Capture Your Grief · Child Loss · Grief · Uncategorized

Are We Out of the Woods

Are we out of the woods yet?
Are we out of the woods yet?
Are we out of the woods yet?
Are we out of the woods?
Are we in the clear yet?
Are we in the clear yet?
Are we in the clear yet? 

-by Jack Antonoff and Taylor Swift

This song gets me. It’s a love song, I get that. It doesn’t technically apply to my grief story. But it does, simply for the crazy reason that it moves my heart to tears. That’s the thing about a good song writer. Their “moment” and my “moment” with the song can be completely different. Emotion connects with emotion, and a connection is made.

But that’s beside the point.

Are we out of the woods?

Truth be told, it’s less about whether we are out of the woods and more about whether we are finally learning to walk in the woods and not be terrified. Learning to see our way through the shadows, through the times when the brush is thick and branches hang over the path.

I drove with my brother and a truck full of cousins up the mountain and through the woods this summer. He knew that hill like the back of his hand. I’m guessing he knew every turn and each spot where the branches got thick enough that the kids needed to duck. It was thick in spots, and then we would hit a slight clearing and light would burst forth. Then in moments, we’d hit the deep dark of dense forest again. We wove in and out of dark and light, thick and clear, rough and smooth.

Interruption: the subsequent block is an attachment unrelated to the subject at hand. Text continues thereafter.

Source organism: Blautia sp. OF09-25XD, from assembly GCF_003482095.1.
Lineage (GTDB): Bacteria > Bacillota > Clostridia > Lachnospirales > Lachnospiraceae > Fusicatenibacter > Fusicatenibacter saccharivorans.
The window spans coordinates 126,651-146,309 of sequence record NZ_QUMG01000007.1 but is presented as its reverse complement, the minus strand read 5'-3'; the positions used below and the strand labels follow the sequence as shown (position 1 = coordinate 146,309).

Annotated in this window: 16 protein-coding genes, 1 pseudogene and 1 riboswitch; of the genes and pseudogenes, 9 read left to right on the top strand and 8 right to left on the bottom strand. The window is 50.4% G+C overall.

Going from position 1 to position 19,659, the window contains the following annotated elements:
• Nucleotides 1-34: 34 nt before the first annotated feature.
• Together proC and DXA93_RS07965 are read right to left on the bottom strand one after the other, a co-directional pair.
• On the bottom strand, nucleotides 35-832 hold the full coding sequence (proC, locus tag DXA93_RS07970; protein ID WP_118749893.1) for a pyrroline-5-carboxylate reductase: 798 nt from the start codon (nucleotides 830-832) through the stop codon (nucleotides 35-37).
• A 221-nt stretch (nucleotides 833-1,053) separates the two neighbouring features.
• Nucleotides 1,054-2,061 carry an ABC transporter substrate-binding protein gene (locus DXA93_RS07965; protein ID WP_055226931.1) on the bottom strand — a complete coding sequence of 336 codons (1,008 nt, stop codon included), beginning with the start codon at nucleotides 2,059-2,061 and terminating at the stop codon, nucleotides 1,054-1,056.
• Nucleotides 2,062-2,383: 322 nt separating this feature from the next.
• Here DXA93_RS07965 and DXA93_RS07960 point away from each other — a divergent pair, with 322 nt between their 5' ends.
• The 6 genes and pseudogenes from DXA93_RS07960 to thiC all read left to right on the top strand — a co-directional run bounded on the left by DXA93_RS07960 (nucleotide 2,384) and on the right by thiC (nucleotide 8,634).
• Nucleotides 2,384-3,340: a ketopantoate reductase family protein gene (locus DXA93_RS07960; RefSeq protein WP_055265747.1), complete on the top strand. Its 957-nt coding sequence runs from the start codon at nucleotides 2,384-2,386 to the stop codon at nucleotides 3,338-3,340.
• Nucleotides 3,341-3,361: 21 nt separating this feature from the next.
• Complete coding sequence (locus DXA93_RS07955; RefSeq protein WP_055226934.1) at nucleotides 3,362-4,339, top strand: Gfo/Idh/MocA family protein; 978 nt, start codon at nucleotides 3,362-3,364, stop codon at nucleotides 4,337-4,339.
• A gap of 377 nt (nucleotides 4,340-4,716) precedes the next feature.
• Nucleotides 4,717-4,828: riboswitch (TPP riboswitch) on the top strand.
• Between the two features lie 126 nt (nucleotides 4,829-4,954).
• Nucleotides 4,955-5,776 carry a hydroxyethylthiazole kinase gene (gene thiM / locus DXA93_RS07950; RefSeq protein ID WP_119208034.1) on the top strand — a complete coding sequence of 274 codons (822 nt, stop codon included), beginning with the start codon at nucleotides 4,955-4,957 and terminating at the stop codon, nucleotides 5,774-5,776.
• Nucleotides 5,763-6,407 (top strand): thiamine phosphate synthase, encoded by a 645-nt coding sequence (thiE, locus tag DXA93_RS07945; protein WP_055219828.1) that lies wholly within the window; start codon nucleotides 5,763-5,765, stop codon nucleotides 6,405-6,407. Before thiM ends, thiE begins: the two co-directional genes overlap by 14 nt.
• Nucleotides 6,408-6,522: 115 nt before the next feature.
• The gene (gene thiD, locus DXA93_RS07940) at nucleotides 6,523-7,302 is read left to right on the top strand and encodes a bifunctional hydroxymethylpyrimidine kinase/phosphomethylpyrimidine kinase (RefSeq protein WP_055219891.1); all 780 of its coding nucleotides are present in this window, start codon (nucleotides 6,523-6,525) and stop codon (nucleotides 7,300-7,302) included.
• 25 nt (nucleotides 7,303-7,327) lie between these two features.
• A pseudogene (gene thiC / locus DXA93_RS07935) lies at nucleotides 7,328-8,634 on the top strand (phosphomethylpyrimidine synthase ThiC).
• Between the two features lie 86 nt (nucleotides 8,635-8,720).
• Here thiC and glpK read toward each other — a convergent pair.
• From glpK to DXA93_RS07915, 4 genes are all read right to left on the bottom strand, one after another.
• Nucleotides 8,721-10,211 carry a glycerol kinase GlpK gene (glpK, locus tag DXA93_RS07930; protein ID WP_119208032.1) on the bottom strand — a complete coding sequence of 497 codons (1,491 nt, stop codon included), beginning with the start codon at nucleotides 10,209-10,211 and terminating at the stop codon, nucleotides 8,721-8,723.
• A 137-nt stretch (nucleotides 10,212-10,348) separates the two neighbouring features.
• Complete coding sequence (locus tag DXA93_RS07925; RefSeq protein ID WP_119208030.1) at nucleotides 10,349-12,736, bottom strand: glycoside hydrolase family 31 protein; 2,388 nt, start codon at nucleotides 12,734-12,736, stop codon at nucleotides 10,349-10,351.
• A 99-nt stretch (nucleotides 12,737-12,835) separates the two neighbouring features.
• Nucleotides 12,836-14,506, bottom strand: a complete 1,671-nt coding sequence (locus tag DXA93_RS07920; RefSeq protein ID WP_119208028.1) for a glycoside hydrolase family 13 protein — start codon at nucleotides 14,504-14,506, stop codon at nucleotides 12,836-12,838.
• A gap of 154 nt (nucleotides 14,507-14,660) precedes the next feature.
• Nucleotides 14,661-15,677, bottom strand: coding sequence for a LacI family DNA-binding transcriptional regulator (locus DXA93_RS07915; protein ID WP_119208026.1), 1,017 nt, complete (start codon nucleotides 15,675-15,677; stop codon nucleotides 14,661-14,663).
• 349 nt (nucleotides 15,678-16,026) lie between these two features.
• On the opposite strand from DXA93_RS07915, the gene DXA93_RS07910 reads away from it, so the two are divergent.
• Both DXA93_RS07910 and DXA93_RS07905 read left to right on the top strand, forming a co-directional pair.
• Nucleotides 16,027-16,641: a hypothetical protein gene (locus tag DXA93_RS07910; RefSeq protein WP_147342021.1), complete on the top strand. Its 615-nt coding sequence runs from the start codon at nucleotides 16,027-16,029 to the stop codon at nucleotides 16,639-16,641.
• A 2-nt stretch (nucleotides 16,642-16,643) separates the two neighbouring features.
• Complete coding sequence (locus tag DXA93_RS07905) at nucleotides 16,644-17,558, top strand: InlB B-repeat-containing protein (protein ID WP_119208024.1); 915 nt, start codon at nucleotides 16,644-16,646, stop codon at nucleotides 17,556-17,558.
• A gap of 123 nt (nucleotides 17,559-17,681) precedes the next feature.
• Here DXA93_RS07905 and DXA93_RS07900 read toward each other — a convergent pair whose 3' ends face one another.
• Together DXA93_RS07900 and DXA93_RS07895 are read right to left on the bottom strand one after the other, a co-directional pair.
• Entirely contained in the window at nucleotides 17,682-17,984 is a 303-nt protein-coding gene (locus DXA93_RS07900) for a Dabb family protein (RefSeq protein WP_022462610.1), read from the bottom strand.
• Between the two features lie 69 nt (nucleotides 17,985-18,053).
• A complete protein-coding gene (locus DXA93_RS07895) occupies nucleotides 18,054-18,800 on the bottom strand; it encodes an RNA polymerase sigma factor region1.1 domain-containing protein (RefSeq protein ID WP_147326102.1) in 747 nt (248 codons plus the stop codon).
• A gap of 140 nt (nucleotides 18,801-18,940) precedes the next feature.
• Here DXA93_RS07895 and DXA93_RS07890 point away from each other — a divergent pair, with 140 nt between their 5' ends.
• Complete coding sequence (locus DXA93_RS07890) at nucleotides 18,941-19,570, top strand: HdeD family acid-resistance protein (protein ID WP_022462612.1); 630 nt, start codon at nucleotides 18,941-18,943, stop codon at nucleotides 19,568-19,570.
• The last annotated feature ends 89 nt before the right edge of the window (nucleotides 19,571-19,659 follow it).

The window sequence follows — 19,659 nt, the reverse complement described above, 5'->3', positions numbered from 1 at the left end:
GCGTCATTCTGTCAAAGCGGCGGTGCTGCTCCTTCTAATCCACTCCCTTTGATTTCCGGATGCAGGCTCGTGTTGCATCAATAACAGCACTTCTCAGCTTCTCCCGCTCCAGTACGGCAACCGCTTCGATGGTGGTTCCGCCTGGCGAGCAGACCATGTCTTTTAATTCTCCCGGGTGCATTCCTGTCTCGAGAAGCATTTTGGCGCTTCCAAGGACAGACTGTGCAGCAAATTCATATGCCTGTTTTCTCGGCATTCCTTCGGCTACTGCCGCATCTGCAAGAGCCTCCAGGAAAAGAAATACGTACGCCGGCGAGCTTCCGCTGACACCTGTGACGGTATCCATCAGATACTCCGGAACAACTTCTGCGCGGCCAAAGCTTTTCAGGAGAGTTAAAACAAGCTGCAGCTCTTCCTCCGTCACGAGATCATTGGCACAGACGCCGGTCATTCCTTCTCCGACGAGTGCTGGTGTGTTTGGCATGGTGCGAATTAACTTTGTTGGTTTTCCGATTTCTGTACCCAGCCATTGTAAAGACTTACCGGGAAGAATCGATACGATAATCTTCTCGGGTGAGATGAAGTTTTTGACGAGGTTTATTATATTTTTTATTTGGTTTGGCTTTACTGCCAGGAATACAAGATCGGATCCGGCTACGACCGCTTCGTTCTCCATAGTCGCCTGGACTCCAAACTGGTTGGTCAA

That’s what the journey is like. We aren’t really ever out of the woods, we just learn how to be alive in the woods. We learn how to walk even when it becomes dark and dense, even when we are surrounded and can’t see the next clearing. The territory becomes familiar, and we anticipate. We don’t panic at a sudden onset of thick and heavy darkness. We’ve been there. We know it like the back of our hand. We know how to do this.

We know what it feels like to bask in the beauty and sunlit wonder of the clearing, and we suddenly discover that because of this we are ok with the woods and all it may hold. We even learn in the midst of the deep woods, to see beyond the hand in front of our face and the ground beneath our feet into the distance where streams of light dance among the trees, making magic before us. We just weren’t able to look that far before. All we could see and feel and hear was the immediate dark encircling us.

Now when the depth of dark surround us, we slowly breath it in and feel the enormity of grief’s pain, yet we lift our eyes and breath deeper still until the light of joy and hope, the distance glimmer ahead reminds us that the clearing is just ahead.






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